“It could affect the stability of the school. It could disturb everything that is good about the school.

“It could lead to distraction, pollution and hearing disruption and our ability to access the outdoors.”

But despite the potential harm to the health of children, Ysgol Bryn Onnen parent Jackie Gwillim, 43, said she did not believe Glamorgan Power could circumvent the 500 metre guideline.

The mum of three said: “I can’t see how they could get through. You’ve got the 500 metre guideline. You can’t get away from that.

“To me it’s such a waste of money and resources.”

At the other end of the spectrum, other residents in Varteg feel the development could help rejuvenate the village and clear several slag heaps near their homes.

Retired coal board worker Ray Williams, 78, indicated the benefits would outweigh the potential health risks, arguing that coal extraction was now heavily regulated.

He said: “We have got nothing in the village.

“In this day and age opencast mining is limited.

“You cannot make an omelette without breaking eggs.”

Retired Varteg builder John Morgan also backs opencast mining, saying the development could help clean up the vicinity of his home.

Mr Morgan, of Pembroke Terrace, said: “The landscape at the back of my house is mounds of waste from surface scratch mining and two or three grey coal slag heaps often used by motorcyclists.

“I would like to see them cleaned up and brought back to some sort of use.”

Former Ysgol Bryn Onnen governor, Tony Kinsella, has fought the plans since they were first formulated in 2004.

He said the no campaign had stood against Glamorgan Power “at every turn” before the plans rejected by Torfaen councillors in 2011.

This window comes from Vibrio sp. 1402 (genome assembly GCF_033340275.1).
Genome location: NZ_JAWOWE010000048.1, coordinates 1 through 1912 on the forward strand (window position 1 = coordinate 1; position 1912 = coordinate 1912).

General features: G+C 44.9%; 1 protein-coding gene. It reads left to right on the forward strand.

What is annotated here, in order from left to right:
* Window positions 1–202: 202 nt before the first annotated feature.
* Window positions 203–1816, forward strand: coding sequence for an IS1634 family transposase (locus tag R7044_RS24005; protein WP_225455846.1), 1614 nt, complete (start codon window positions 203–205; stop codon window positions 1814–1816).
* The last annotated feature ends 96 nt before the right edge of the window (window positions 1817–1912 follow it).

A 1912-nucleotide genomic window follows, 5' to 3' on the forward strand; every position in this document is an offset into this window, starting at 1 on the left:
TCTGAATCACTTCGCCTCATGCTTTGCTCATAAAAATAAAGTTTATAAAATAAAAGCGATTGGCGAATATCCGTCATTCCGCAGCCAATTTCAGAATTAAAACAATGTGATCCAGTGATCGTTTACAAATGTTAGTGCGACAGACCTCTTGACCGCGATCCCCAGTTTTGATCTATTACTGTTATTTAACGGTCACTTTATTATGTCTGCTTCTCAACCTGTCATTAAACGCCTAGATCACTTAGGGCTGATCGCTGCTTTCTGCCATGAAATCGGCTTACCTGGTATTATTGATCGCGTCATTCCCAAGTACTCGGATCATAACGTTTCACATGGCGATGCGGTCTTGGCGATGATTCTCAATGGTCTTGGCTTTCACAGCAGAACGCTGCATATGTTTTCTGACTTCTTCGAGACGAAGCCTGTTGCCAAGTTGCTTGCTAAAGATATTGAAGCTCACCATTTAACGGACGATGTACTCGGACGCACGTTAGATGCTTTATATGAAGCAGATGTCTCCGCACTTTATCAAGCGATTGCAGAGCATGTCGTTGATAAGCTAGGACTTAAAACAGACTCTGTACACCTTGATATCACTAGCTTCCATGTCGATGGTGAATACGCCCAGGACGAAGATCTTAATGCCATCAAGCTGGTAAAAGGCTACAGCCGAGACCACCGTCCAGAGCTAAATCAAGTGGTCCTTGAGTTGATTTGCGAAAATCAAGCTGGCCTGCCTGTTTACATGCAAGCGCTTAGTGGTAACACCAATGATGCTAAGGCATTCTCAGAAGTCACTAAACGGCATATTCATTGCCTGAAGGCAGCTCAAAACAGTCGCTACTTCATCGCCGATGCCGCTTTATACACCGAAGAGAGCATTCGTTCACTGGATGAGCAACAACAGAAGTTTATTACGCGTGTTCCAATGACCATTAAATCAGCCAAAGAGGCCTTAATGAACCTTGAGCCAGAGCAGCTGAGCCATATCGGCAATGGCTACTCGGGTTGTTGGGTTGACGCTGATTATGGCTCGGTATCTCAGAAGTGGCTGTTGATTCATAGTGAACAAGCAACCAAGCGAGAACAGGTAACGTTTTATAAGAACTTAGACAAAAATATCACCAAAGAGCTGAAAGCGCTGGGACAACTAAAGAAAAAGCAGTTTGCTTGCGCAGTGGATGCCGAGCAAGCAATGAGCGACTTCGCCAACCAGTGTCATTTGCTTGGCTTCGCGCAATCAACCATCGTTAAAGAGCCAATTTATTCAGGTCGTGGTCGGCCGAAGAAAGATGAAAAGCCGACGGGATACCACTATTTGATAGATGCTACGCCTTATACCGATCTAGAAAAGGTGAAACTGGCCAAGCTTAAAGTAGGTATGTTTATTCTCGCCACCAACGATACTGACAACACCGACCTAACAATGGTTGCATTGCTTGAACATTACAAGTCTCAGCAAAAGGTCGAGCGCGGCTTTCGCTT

The no campaign group founding member said people held demonstrations, meetings, distributed flyers and lobbied, which caused delays in the plans reaching the full council.

He said an application first went to Torfaen planning in 2004 but the plans were altered several times and in 2011 were turned down at a full council meeting by a majority of 43 to 1.

The company then lodged an appeal turned down by the minister for housing and regeneration Carl Sargeant in November.

Glamorgan Power could have gone for a judicial review in the High Court but this option lapsed in January this year, Mr Kinsella said.

He acknowledged the Varteg campaigners could now be back to “square one” if the company submitted new plans but vowed to fight on.

Mr Kinsella, 73, of Garndiffaith, said: “The community said no. Torfaen borough said no. The community council said no. The Welsh government said no. Which part of no do they not understand?

“If you want to protect children and the vulnerable in the community you do battle, whatever it takes.

“It doesn’t matter how long it goes on.”


2004: Glamorgan Power unveils plans to open an opencast mine in Varteg

Opponents of the plans drum up support through gatherings which cause the plans to be altered on several occasions

2009: The No Opencast at Varteg Hill Group is officially formed

2011: Torfaen councillors turn down the opencast mining plans by a majority of 43 to 1 but an appeal is subsequently lodged

2013: Welsh minister for environment and sustainable development John Griffiths announces he is minded to approve the development but his successor Carl Sargeant later dismisses the appeal submitted by Glamorgan Power

2014: Torfaen council confirms that Glamorgan Power’s agents Harmers have requested a scoping opinion for information to be provided for an environmental assessment

2014: Torfaen council confirms that Glamorgan Power’s agents Harmers have requested a scoping opinion for information to be provide for an environmental assessment